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Last update on March 18, 2019

A short guide to finding your way around the very confusing French political system.

The current French political system of the Fifth Republic is a hybrid presidential/parliamentary system with a President (Emmanuel Macron) who is head of state, sharing power with a Prime Minister (Edouard Philippe) who is the head of government.

Parliament is made up of the National Assembly (the lower house) which sits in the Palais Bourbon with 577 députés elected from single member constituency in a two-rounds system.

The Senate (the upper house) is housed inside the Luxembourg Palace and has more than 300 senators elected by around 150,000 officials from around the country and is politically conservative.  Under the constitution, the two houses have similar powers.

There is a multi-party system with a great many different political parties – many more than in either the US or UK. Politicians from parties on the Right may hold views more in line with parties of the Left in other countries.

In French politics, the term ‘libéral’ tends to mean free-market liberalism – the opposite of ‘socialisme’ – and the Left use it as a derogatory term to describe the perceived anti-social policies of the Right.  All very confusing for étrangers (foreigners)!

Parties can be roughly categorized as ‘Left’ or ‘Right’. Here are the main ones:

On the right

The ‘conservative’ Union pour un Mouvement Populaire (Popular Union Movement) or UMP is one of the largest parties. It was created by Jacques Chirac after he was re-elected as President in 2002 and it united the Right in a single party.

It covers a broad range of opinions ranging from traditional conservatives, social liberals to more-right leaning Thatcherite or neo-conservatives. It describes itself as a ‘Gaullist’ party, upholding social conservatism which is patriarchal and nationalistic.

The UMP are allied in parliament with the centre right party, Nouveau Centre (New Centre). In September 2012, a new centrist federation Union des Démocrates et Indépendants (UDI) was formed.

Finally, there is the Parti Radical, the oldest political party in France, and a progressive and humanist party once of the Left, is now a corporate member of the UMP.

Although these parties represent the French political Right, they are probably closer politically to the Democrats and Labour, than to the Republicans and Conservatives, in the US and UK.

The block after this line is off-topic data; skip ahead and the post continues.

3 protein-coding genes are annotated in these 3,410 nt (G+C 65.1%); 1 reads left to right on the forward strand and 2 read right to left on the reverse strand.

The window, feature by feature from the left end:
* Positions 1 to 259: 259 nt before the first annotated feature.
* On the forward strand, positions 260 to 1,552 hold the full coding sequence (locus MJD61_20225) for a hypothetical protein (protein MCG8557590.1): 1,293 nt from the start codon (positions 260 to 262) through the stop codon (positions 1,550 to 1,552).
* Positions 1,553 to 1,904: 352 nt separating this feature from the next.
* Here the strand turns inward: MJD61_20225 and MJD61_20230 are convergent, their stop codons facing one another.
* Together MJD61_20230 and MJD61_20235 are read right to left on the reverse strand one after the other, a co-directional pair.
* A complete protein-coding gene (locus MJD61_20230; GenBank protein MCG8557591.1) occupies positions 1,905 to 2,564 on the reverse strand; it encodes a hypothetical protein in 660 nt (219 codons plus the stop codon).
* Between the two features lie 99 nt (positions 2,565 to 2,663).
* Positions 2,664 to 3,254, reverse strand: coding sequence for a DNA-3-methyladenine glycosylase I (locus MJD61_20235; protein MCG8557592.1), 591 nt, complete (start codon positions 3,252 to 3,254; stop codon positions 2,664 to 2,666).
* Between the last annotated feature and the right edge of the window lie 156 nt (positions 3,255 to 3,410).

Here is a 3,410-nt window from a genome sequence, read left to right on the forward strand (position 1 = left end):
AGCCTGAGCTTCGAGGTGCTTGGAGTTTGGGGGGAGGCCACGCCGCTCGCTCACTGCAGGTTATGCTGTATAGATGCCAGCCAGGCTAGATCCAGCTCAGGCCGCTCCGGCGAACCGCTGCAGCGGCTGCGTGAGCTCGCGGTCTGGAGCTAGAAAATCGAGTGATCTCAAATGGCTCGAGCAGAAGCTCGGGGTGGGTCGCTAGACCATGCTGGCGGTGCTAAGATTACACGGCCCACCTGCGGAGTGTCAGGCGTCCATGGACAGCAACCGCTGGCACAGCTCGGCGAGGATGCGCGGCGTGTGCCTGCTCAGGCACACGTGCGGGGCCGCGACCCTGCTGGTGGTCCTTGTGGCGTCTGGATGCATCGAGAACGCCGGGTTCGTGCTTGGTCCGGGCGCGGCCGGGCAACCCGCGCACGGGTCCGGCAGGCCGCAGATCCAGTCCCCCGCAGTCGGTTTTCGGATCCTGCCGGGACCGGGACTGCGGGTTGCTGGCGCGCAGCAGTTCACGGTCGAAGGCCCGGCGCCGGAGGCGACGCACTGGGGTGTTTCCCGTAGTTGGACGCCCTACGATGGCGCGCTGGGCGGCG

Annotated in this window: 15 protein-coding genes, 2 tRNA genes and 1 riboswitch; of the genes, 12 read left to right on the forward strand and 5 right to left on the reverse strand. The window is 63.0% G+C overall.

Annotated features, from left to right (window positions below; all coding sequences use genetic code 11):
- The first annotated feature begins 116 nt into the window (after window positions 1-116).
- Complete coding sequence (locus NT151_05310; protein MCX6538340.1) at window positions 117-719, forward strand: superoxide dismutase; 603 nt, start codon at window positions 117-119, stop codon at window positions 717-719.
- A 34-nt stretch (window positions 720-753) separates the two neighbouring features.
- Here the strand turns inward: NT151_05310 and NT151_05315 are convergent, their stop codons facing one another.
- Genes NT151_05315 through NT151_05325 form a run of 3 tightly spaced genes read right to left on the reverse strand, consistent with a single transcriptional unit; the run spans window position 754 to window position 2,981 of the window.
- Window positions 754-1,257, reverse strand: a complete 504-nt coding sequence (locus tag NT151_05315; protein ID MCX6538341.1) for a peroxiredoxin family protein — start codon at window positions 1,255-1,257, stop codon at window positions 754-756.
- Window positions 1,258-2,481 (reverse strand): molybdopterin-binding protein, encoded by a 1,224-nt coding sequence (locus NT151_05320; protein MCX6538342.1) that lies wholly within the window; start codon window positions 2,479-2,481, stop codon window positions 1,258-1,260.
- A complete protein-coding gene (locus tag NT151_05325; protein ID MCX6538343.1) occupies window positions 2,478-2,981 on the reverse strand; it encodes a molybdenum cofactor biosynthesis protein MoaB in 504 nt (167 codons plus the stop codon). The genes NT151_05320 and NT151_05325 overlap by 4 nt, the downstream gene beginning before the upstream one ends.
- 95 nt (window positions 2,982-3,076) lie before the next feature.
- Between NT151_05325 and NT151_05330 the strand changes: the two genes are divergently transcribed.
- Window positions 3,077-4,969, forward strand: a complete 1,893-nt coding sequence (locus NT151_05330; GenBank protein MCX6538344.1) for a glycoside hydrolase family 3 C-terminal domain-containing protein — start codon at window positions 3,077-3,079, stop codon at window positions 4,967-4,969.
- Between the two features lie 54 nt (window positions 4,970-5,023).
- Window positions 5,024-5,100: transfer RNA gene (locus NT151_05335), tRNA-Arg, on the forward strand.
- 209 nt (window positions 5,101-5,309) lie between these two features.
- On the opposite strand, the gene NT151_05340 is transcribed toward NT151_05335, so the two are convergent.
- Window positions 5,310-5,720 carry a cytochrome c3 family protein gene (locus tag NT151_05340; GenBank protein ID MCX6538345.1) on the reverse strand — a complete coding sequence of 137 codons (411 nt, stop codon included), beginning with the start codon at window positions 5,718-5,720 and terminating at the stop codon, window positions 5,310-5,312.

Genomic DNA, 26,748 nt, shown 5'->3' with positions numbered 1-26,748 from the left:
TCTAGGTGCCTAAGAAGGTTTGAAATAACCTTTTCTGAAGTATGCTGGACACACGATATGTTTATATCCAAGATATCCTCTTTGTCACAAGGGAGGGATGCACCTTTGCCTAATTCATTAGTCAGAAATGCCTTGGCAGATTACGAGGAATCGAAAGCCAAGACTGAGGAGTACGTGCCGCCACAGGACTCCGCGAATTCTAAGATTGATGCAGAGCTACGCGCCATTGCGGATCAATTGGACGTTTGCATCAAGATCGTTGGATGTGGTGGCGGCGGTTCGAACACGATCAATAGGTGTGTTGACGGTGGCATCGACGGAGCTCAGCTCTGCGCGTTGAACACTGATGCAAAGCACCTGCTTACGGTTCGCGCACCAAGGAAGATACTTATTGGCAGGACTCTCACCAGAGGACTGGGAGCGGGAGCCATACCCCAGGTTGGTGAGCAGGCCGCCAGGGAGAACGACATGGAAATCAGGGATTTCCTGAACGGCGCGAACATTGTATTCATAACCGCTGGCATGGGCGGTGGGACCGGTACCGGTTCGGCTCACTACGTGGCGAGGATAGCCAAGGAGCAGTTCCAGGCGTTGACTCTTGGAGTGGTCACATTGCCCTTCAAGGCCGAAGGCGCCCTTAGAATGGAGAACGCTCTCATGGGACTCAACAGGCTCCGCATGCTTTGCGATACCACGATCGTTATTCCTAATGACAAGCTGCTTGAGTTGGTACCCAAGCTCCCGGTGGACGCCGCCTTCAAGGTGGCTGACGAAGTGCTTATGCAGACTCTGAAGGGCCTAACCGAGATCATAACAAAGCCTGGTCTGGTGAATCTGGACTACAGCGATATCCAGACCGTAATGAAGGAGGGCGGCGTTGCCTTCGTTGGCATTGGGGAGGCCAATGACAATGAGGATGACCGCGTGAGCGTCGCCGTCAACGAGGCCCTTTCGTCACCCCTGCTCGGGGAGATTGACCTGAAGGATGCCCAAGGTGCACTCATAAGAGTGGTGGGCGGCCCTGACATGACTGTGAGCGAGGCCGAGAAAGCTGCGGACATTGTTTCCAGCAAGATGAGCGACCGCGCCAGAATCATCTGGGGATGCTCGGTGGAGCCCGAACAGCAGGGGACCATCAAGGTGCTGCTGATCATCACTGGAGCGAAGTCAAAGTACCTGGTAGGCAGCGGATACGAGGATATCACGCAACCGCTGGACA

In the middle

Former presidential candidate François Bayrou set up the Mouvement Démocratique (Democratic Movement) or MoDem as a middle way party, in attempt to set themselves apart from the ‘liberal’ policies of the then President Sarkozy.

The Alliance Centriste is another centre-right party.

Current French president Emmanuel Macron founded and heads up the La Republique en Marche! party – a centrist liberal party. Macron founded the party in 2016.

The far right

The Mouvement Pour la France (Movement for France), a small sovereignist party, rather similar to the UK’s UKIP party, is positioned between the Right and the Far Right. The Front National (National Front) or NF was founded by Jean Marie Le Pen in 1972 and is currently led by his daughter Marine Le Pen.

Similar to the British BNP, the Front National is an extreme Right wing party which campaigns on national preference, law and order and anti-immigration (particularly from Islamic countries) issues. Both parties are calling for France to leave the European Union.

On the left

The Parti Socialiste or Socialist Party (PS) is the main party on the Left and was formed around 40 years ago from an alliance of parties of the non-Communist left. Originally, it was rather like the Labour party in the UK, before it became New Labour, with nationalisation, a welfare state and participative democracy as cornerstone policies.

Over time, it moved away from some of these (privatizing parts of the economy, for example) but generally, it did not move with the times in the way that similar European socialist parties have done – which has caused problems both within the party and with the electorate.

Up until the 1970s, the Parti Communiste Français (PCF), the French Communist Party, was a major political force, but it is less popular now.

After the fall of Soviet communism in the 1990s, the PCF split into many, much smaller factions and now gets less than 5 per cent of the vote.

Europe Ecologie Les Verts is the Green Party, formed in 2010 after The Greens and Europe Ecology parties merged. They are more a party of local government, with positions on city councils and in the European Parliament.

How long they remain a political force at all is the question, now that environmental issues are coming to the forefront in all the main political parties.

The far left

Lutte Ouvrière (LO) (Workers’ Struggle) and Ligue Communiste Révolutionnaire (LCR) (Revolutionary Communist League) are the Trotskyist  main parties on the Far Left (Extreme Gauche), with plenty of active support.

New Far Left parties are the Parti de Gauche (PG) which was founded in 2008, and the Nouveau Parti Anticapitaliste (NPA), founded in 2009, which has developed a manifesto setting out an entirely different economic way of life from the rest of the Western world.